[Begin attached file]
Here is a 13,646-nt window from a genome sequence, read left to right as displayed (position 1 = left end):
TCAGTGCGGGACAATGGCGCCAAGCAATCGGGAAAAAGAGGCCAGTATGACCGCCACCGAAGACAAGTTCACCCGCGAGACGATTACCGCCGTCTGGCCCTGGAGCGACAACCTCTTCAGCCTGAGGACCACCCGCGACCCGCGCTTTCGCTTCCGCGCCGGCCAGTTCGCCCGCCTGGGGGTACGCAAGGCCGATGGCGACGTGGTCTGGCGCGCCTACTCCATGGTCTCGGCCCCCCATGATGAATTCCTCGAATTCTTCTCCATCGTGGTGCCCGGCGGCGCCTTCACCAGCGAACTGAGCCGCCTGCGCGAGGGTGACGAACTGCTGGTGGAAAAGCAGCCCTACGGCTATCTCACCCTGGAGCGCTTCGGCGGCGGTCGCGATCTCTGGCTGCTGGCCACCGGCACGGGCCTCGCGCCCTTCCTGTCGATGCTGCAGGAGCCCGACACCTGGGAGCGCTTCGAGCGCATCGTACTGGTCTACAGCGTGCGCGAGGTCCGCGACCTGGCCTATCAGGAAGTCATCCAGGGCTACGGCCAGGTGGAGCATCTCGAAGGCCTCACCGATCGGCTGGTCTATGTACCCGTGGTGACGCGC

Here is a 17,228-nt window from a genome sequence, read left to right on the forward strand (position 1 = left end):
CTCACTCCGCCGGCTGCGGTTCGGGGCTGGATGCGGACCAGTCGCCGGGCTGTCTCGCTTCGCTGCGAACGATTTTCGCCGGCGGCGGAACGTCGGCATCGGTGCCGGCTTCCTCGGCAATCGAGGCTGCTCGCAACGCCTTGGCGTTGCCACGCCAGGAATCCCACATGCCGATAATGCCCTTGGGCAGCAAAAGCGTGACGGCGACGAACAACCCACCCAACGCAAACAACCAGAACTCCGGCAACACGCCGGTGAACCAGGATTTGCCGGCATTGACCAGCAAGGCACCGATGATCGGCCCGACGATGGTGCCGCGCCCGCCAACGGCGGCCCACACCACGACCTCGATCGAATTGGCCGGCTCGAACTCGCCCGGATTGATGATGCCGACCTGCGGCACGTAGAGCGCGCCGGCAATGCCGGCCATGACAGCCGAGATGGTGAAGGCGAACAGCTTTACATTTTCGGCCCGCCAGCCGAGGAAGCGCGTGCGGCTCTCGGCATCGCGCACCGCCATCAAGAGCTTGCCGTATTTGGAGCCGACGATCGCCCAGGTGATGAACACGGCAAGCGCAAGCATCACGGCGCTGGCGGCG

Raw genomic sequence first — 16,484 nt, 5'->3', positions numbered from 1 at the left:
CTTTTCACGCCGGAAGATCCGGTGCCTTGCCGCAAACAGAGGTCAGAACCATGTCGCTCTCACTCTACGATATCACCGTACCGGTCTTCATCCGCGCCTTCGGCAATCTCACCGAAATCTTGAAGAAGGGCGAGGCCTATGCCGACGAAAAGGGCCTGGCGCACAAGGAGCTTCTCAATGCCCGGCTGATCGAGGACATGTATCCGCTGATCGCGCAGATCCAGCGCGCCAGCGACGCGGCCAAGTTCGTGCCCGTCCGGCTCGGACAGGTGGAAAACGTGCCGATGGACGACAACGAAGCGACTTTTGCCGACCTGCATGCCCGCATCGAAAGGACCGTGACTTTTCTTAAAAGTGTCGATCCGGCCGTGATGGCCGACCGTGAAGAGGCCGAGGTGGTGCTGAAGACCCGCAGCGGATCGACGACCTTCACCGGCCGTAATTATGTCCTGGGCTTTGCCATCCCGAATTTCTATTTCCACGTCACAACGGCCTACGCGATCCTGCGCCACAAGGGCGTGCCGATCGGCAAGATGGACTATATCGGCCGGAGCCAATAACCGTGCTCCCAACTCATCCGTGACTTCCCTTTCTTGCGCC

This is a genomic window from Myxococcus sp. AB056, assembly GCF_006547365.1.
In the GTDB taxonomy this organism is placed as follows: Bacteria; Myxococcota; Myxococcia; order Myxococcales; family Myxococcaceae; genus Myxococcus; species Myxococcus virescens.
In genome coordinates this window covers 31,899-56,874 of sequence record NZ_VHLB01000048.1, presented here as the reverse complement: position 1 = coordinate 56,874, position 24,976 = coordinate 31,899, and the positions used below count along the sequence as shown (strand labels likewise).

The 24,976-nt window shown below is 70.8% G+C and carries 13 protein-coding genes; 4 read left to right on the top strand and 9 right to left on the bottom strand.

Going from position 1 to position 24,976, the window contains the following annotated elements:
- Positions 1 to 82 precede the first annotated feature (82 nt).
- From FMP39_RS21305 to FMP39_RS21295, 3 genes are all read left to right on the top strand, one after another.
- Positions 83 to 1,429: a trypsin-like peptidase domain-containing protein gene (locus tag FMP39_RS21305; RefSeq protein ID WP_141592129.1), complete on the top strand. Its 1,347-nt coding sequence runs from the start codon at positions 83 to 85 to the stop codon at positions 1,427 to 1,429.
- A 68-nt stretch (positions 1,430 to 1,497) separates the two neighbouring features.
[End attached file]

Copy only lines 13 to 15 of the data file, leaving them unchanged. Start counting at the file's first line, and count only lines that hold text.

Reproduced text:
- From FMP39_RS21305 to FMP39_RS21295, 3 genes are all read left to right on the top strand, one after another.
- Positions 83 to 1,429: a trypsin-like peptidase domain-containing protein gene (locus tag FMP39_RS21305; RefSeq protein ID WP_141592129.1), complete on the top strand. Its 1,347-nt coding sequence runs from the start codon at positions 83 to 85 to the stop codon at positions 1,427 to 1,429.
- A 68-nt stretch (positions 1,430 to 1,497) separates the two neighbouring features.